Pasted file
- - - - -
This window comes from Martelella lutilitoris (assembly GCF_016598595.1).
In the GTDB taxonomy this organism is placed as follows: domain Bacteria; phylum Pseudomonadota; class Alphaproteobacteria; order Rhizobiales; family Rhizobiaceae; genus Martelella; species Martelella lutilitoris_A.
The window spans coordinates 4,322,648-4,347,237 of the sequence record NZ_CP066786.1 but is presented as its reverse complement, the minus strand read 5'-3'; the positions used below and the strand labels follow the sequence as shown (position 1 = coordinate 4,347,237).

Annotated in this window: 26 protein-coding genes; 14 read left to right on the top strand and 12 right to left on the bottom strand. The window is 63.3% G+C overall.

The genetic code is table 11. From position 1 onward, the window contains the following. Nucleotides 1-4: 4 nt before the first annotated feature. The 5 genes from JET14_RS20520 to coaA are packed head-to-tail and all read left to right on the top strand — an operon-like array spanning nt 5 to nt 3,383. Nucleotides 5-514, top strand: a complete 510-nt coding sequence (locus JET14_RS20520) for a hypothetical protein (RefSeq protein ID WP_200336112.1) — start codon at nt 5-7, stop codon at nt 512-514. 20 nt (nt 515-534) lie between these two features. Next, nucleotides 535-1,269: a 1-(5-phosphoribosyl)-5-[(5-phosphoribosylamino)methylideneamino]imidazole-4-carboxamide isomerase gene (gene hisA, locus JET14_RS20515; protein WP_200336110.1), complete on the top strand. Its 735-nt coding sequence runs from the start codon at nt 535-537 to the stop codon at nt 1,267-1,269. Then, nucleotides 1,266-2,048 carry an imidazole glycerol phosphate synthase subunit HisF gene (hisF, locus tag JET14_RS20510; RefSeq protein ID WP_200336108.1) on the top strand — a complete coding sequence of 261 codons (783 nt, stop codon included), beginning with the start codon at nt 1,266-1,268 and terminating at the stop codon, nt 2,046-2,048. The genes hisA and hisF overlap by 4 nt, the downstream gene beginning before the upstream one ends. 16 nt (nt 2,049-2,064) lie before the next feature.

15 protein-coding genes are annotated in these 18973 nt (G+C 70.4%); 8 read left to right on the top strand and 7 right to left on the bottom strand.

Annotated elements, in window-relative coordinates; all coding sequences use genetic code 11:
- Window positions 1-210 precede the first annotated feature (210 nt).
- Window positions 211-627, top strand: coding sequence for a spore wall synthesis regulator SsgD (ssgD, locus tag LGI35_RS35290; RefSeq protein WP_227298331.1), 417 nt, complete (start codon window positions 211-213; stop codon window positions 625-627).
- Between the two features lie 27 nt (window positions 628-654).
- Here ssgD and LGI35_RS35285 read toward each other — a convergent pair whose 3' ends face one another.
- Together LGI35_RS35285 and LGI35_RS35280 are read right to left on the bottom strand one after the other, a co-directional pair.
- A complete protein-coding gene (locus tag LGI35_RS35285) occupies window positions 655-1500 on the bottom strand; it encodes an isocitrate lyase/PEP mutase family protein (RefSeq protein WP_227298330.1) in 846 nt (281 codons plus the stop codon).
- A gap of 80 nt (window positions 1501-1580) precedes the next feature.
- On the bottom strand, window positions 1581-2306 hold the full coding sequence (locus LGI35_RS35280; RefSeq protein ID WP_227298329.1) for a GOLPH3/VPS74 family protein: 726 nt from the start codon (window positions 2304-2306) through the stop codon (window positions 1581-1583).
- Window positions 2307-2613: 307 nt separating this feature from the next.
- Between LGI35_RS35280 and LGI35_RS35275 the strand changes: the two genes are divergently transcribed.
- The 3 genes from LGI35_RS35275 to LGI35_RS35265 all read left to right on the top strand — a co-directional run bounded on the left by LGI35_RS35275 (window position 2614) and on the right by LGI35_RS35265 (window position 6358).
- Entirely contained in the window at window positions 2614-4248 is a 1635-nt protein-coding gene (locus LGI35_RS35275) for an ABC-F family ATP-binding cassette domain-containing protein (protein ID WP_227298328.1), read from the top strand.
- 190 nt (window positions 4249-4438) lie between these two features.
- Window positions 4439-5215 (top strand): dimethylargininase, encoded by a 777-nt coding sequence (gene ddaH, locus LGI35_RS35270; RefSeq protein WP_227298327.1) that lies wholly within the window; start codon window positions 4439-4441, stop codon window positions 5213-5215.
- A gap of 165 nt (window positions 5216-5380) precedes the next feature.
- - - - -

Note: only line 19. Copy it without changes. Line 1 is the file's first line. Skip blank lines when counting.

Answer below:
- Entirely contained in the window at window positions 2614-4248 is a 1635-nt protein-coding gene (locus LGI35_RS35275) for an ABC-F family ATP-binding cassette domain-containing protein (protein ID WP_227298328.1), read from the top strand.